I’ve learned and grown so much since I began in 2007. Back then, I was an anthropology major with long brown hair and a fear of all things social. Now, four major changes and hundreds of boxes of red hair dye later, I’ve finally settled on journalism as my area of study.

Last week I began my senior year at Weber State University. Along with causing some sleep loss and making me actually start to use my planner, this has gotten me to thinking about the time I’ve spent at WSU.

Many other students are in their senior year here at WSU, and I hope they’ve all achieved the personal growth they hoped to gain from the college experience. I’ve always been very grateful for educational opportunities. Along with the knowledge I’ve received, I’ll also be taking away real life lessons thanks to WSU.

Knowing that I am capable of pursuing what I want to do with my life is the most important thing I’m taking away from WSU. My major, along with other students, might be considered riskier than those, say, in business or computer science. College in general has given me the chance to change my mind, make mistakes and realize my personal potential.

Perhaps every venture I try won’t be successful, but at least knowing that what I want to do is tangible if I work hard enough has been so exciting. The closer I get to the end, the more real it becomes.

Another equally important lesson I’m taking with me is that life really isn’t fair. There isn’t always going to be a parking spot, even though you did pay $60 for a parking pass and your class starts in 10 minutes. The essay you’re so proud of might just seem mediocre to your professor. One of the kids involved in your group project will ultimately “forget” about their duties, which will knock points off of your big assignment. Becoming comfortable with this lesson gracefully has been a hurdle for me.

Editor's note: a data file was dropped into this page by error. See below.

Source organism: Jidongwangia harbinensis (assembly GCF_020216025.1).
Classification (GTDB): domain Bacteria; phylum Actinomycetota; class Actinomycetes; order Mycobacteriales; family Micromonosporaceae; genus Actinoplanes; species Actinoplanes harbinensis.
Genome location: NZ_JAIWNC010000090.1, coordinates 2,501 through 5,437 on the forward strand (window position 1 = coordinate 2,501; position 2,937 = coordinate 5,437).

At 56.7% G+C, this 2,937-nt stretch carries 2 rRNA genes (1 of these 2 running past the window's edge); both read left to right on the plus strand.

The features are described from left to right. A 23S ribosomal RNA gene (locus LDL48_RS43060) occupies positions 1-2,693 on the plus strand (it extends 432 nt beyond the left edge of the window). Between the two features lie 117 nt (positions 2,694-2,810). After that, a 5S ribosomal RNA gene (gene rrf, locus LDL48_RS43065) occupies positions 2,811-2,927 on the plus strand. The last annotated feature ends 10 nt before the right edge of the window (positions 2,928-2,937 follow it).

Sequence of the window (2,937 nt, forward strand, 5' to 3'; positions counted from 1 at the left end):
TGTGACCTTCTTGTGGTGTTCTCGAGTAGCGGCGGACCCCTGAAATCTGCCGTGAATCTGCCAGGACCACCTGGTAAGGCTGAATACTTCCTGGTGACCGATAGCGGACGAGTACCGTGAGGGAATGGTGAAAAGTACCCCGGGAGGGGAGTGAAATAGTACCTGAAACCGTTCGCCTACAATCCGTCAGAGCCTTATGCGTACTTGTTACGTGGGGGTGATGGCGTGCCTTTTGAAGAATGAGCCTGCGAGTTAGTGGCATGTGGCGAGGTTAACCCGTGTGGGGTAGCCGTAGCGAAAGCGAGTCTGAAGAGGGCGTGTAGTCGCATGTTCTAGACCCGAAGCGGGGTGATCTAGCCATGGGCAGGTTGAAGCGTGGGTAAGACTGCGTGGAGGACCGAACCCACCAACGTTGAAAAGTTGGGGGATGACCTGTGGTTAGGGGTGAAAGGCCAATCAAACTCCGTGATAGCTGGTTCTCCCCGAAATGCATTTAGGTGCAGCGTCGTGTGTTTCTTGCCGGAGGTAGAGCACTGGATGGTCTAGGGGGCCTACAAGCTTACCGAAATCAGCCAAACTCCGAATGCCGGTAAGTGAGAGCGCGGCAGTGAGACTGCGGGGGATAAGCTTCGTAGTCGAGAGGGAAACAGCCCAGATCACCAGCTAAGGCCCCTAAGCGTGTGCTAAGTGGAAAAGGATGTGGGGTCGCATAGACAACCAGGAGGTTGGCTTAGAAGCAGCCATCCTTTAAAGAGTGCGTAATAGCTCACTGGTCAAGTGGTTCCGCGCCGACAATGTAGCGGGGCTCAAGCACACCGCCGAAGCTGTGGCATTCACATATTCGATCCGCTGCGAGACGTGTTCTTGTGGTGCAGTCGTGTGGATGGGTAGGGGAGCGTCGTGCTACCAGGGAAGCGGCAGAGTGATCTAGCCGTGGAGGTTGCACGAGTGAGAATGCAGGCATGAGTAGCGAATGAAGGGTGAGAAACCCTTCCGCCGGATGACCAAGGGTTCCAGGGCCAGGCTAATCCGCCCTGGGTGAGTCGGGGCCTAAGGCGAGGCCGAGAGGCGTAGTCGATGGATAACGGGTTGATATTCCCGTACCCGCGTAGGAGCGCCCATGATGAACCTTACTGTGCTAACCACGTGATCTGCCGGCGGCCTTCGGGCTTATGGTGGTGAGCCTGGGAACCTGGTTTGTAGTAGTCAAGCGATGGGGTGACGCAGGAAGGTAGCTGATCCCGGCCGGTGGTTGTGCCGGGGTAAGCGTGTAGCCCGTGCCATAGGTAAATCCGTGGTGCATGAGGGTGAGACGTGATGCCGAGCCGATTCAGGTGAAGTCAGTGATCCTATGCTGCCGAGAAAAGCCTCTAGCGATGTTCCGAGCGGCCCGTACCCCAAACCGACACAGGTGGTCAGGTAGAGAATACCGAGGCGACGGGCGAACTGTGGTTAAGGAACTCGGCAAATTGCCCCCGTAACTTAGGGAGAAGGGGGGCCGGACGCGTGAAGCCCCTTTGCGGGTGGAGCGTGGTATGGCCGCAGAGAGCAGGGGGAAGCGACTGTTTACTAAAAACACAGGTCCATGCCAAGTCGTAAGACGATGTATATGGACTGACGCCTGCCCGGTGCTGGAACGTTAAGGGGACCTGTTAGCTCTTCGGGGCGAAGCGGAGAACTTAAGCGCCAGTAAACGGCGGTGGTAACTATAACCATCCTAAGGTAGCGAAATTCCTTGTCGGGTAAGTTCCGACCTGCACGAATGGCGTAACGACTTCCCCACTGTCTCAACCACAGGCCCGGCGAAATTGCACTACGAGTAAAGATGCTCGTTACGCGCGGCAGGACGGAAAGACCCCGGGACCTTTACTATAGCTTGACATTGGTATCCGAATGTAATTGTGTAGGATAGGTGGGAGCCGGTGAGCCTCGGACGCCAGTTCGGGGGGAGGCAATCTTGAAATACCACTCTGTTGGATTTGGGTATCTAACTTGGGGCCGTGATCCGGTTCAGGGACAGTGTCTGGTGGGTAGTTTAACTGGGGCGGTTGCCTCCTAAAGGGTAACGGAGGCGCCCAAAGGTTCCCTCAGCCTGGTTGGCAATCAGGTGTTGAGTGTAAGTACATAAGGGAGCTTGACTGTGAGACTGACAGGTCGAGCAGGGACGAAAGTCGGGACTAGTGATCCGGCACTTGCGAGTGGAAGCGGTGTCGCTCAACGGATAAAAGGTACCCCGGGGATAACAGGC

One final thing I’ll be taking away is acceptance of others. I’ve taken classes from three different WSU campuses, in many different fields of study and with many people from different walks of life. WSU is teeming with diversity, and every student has different ideas, goals and philosophies on life. Being able to see through others’ eyes has been humbling and changed the way I see through my own.

As I dive into this semester, I’m going to try to enjoy the little things about college. Even the late-night cramming and waiting in line to take a test. In the not-too-distant future I’ll be learning the job market and seeing where opportunities will take me next. I try to not psych myself out too much for the future, though. Along with my education, WSU will be sending me out into the “real world” with a lot of common sense and life experience.

To all seniors — good luck in these last semesters at WSU. To everyone — keep it up, do what you’ve always wanted to do, try something new, and leave early to get a good parking spot.

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